HMA v FUNDO CLEMENCE MHURA

At the High Court in Edinburgh Lord Uist sentenced Fundo Clemence Mhura to 6 years 5 months imprisonment after he pled guilty to abduction, attempted extortion and assault and robbery in Kirkliston between 20 and 22 January 2013.

5 July 2013

On sentencing Lord Uist made the following statement in court:

“You pleaded guilty to the abduction, attempted extortion and assault and robbery of Ricardo Cerdan at your home in Kirkliston between 20 and 22 January this year. You detained him in a bedroom for over 24 hours, handcuffed his hands behind his back and to a kettle bell, bound his ankles together, gagged him, failed to provide him with adequate food and water, refused to allow him to go to the toilet and made him urinate in a bottle, threatened him with a sword and a hypodermic needle which you said was contaminated with the blood of a drug addict, threatened to blind him with a liquid which you said was acid , threatened to kill him, photographed him while he was handcuffed to the kettle bell and having to urinate in the bottle, attempted to extort money from him and robbed him of £3,000 and a mobile phone. All this you did while you were the subject of three separate bail orders. On any view this was shockingly lawless conduct of a serious nature which cannot be tolerated in a civilised society. It occurred against a background of criminality and involved an element of deliberate cruelty. Your victim has been greatly affected by the terrifying ordeal to which you subjected him and is receiving counselling for post-traumatic stress.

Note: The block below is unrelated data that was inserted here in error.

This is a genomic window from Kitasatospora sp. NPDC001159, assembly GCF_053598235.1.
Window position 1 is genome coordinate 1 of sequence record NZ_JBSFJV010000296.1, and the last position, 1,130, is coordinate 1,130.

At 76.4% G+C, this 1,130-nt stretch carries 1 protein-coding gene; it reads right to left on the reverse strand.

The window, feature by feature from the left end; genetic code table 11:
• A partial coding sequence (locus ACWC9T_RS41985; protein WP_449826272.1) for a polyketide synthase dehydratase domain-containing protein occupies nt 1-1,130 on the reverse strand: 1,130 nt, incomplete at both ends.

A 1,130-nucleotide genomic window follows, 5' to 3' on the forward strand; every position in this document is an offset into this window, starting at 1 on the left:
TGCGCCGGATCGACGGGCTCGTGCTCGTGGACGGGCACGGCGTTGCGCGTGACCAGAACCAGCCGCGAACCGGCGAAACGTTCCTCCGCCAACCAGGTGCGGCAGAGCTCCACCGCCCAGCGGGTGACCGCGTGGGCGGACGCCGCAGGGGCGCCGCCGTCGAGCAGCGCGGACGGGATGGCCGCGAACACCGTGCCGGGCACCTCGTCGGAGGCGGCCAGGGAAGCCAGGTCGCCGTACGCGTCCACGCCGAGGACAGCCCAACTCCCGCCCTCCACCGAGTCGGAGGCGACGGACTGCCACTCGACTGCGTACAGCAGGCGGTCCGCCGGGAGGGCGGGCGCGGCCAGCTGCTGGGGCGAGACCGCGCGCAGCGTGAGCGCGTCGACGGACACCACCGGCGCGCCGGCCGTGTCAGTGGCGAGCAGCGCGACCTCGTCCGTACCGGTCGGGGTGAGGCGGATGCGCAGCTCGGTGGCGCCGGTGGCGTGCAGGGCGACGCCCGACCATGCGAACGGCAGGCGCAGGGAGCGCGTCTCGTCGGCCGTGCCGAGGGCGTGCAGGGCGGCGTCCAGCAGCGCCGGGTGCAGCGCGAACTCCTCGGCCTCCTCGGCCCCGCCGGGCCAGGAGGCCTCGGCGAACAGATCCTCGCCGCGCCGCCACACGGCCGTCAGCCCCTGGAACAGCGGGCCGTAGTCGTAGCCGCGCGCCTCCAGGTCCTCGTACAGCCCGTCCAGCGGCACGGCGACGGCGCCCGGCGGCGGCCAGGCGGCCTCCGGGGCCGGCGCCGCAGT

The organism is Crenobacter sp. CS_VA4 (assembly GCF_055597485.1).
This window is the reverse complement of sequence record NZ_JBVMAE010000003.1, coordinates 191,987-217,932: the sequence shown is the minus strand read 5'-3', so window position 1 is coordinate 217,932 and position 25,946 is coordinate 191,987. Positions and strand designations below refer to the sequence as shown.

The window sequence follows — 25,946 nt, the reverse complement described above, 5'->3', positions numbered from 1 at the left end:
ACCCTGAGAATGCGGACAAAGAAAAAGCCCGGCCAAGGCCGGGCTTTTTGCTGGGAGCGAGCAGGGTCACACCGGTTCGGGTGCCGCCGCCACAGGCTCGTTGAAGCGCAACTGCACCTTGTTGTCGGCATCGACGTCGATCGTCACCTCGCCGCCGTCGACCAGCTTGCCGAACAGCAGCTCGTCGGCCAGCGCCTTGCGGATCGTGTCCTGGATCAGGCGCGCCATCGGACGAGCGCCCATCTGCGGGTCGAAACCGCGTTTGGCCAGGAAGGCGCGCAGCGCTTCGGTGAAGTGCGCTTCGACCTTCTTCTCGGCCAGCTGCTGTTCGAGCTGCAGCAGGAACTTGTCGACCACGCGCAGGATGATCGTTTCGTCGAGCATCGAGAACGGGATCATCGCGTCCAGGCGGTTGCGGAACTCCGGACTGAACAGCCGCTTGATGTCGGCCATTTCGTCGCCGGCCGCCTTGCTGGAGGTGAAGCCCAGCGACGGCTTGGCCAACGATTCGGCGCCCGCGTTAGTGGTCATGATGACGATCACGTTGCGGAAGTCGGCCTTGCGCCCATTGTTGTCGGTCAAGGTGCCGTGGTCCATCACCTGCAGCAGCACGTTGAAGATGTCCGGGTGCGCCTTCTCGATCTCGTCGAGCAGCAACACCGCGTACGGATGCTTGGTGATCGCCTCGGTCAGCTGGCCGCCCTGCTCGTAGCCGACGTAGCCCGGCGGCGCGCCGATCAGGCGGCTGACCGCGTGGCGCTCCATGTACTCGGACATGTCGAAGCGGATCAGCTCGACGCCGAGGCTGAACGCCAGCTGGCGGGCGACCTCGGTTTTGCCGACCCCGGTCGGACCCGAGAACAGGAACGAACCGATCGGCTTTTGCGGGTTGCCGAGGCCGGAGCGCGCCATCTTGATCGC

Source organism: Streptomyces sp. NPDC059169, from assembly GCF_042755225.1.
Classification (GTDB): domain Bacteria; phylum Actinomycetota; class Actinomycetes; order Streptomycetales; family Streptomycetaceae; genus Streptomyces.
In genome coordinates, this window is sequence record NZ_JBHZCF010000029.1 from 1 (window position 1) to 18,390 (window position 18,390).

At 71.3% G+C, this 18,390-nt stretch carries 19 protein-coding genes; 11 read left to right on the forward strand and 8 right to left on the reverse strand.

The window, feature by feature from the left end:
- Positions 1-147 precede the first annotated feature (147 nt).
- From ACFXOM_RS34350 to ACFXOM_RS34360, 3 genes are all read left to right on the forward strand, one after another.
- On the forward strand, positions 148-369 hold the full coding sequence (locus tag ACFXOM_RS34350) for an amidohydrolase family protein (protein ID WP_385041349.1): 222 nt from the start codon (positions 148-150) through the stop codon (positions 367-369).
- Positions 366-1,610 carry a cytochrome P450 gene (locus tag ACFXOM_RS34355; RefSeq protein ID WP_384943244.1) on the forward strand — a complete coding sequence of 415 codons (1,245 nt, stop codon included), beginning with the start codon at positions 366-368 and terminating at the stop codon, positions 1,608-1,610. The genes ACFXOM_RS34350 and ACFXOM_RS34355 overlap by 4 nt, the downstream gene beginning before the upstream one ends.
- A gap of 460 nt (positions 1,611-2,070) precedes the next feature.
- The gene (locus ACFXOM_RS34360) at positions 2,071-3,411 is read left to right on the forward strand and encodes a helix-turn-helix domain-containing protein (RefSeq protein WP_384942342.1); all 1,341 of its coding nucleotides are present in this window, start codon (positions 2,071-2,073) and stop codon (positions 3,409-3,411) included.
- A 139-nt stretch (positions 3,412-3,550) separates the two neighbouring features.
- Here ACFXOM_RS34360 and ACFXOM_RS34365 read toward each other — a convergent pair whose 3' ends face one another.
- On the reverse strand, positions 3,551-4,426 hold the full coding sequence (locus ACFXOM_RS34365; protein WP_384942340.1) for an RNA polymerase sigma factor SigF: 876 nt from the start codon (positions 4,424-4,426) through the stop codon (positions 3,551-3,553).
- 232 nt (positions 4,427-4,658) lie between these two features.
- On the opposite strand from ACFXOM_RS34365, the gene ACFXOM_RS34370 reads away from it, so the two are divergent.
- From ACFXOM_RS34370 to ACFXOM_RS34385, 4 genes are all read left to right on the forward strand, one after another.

You are now 29 years old. You have previous convictions at summary level, mainly for road traffic offences, which I shall ignore for present purposes. I have considered the terms of the criminal justice social work report on you, the letter which you addressed to me and all that has been said on your behalf in mitigation. I am told by the social worker that when interviewed you failed to accept full responsibility for your conduct and that you denied and minimised what happened, although your position in that respect has now changed. You have shown only what has been described as, at best, superficial remorse and you seem unable to comprehend the trauma which you caused Mr Cerdan to suffer. I am told that you associate with people involved in criminal activity and that you are supportive of criminal activity.

Had you been convicted by a jury after trial I would have imposed a sentence of 8 years 6 months imprisonment, of which 6 months would have been referable to the bail aggravation. As you pleaded guilty at a preliminary hearing that sentence will be discounted to 6 years 5 months imprisonment, to run from 24 January 2013.” 

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